| DIED |
At age 87 after a history of heart problems, former Browns and Ravens owner Art Modell. The son of a Brooklyn wine salesman, Modell (above) dropped out of school at 15 to help support his family after his father's death. After a successful career in advertising and public relations, he bought the Browns in 1961 for $4 million—only $250,000 of which he put up himself. He was one of the first owners to be active in his team's affairs, sometimes dictating draft picks, and Cleveland did well, winning the '64 NFL title and making 15 playoff appearances. Modell was a champion of such initiatives as expansion, preseason games and Monday Night Football, but his Browns lost money. In '96 he moved the team to Baltimore. Clevelanders were furious, and Modell never returned to the city. The Ravens won Super Bowl XXXV in 2001, and he sold the team in '03. His wife, Patricia, died last October.
| SELECTED |
As an adviser to the U.S. Ryder Cup team by captain Davis Love III, NBA Hall of Famer Michael Jordan. The five-time MVP was an assistant captain to Fred Couples at the 2009 Presidents Cup, won by the American team, and is an avid amateur golfer. Jordan (right) has attended past Ryder Cups, and Love can remember being motivated by Jordan's presence in the gallery. "I want my team...to get to see Michael," said Love. "I want him to be in our team room, be hanging around and be a great influence."
| ENDED |
By the Nationals, the season of starting pitcher Stephen Strasburg. With the 24-year-old righthander's limit of 160 innings pitched approaching, Washington, which is leading the NL East, shut him down after he allowed five runs in three innings against the Marlins last Friday. Strasburg, who underwent Tommy John surgery a year ago, was upset about the decision. "I don't know if I'm ever going to accept it, to be honest," he said. "You don't grow up dreaming of playing in the big leagues to get shut down when the games start to matter."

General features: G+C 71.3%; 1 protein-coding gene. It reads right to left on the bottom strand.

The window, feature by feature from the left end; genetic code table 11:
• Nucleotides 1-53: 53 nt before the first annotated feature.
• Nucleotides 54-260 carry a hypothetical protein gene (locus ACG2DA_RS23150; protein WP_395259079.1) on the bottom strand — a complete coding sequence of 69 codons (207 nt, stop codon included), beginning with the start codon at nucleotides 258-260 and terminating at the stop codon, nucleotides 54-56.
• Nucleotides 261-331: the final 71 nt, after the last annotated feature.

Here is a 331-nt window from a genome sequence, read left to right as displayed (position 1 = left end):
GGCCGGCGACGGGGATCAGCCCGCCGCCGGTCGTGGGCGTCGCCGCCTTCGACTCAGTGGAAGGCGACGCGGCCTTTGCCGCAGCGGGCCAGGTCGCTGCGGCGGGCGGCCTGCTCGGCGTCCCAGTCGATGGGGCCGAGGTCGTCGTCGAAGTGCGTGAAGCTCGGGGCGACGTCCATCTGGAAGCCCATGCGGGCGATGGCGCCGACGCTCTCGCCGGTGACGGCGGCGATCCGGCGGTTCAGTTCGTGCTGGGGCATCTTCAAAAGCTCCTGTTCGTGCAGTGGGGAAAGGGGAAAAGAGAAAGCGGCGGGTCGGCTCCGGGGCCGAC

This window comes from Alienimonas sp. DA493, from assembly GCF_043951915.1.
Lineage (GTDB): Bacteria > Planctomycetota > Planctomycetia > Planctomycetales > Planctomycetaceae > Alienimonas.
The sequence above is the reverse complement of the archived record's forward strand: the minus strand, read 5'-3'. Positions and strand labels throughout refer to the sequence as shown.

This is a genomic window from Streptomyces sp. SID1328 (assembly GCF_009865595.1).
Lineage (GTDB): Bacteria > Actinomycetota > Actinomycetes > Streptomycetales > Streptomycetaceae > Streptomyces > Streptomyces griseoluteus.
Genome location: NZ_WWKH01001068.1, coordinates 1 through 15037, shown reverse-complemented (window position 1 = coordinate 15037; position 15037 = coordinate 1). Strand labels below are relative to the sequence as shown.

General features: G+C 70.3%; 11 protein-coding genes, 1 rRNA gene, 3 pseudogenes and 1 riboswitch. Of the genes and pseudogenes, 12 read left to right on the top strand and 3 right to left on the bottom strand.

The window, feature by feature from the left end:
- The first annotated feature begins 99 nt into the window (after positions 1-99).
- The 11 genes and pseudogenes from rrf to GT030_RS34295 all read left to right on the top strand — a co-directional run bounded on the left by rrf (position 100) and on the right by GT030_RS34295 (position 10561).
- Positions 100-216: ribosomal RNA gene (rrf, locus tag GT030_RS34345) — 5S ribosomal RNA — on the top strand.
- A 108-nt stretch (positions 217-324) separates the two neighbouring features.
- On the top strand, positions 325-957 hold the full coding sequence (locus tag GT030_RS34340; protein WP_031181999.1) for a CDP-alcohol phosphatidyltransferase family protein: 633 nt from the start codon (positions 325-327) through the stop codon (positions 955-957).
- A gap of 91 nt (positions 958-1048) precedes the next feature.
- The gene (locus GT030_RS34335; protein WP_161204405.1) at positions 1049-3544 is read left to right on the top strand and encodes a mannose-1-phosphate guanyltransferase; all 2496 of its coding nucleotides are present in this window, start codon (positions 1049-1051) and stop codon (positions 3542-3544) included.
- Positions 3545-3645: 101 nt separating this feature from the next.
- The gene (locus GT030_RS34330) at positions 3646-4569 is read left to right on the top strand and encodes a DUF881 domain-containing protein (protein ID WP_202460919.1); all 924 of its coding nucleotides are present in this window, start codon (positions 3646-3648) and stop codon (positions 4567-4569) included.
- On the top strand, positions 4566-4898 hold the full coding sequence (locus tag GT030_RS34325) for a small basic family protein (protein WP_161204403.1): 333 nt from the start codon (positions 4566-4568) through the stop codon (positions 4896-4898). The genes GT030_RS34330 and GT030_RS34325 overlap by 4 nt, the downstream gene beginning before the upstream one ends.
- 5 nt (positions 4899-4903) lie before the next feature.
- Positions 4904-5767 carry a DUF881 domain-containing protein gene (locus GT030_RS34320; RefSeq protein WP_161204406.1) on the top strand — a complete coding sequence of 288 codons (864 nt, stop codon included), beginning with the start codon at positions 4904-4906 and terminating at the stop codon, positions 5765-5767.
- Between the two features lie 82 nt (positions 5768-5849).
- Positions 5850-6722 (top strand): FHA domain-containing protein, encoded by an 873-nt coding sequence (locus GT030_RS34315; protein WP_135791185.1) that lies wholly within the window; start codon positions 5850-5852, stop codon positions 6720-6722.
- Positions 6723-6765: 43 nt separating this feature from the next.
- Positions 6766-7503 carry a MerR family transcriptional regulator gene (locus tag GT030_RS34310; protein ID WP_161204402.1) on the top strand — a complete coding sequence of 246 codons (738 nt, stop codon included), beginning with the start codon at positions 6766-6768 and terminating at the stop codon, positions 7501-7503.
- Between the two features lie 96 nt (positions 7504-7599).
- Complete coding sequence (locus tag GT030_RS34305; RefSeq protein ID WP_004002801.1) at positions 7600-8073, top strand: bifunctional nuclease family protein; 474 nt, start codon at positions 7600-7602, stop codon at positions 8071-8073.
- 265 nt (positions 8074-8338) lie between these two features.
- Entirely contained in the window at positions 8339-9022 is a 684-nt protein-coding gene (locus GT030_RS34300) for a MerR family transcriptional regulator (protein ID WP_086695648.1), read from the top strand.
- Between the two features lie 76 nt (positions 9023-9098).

| LOBBYING |
To have named as a historic landmark the Philadelphia gym where former heavyweight champion Joe Frazier trained for his 1971 title fight against Muhammad Ali, a Temple architecture class, with help from the Preservation Alliance of Greater Philadelphia and the National Trust for Historic Preservation. The gym's ground floor houses a discount furniture store, but the two upper floors are vacant. Frazier, who died last year at 67, kept the gym open after he retired so that young boxers who could not afford gym fees would have a place to train. He lost it to back taxes in 2008.
| SIGNED |
With Dial Books for Young Readers, by Mets knuckleballer R.A. Dickey, a deal to write three children's books. The righthander's recently published autobiography—Wherever I Wind Up: My Quest for Truth, Authenticity and the Perfect Knuckleball (written with Daily News reporter Wayne Coffey)—received wide acclaim. Dickey's first book for kids, due out next fall, will be an adaptation of his memoir for eight- to 12-year-old readers.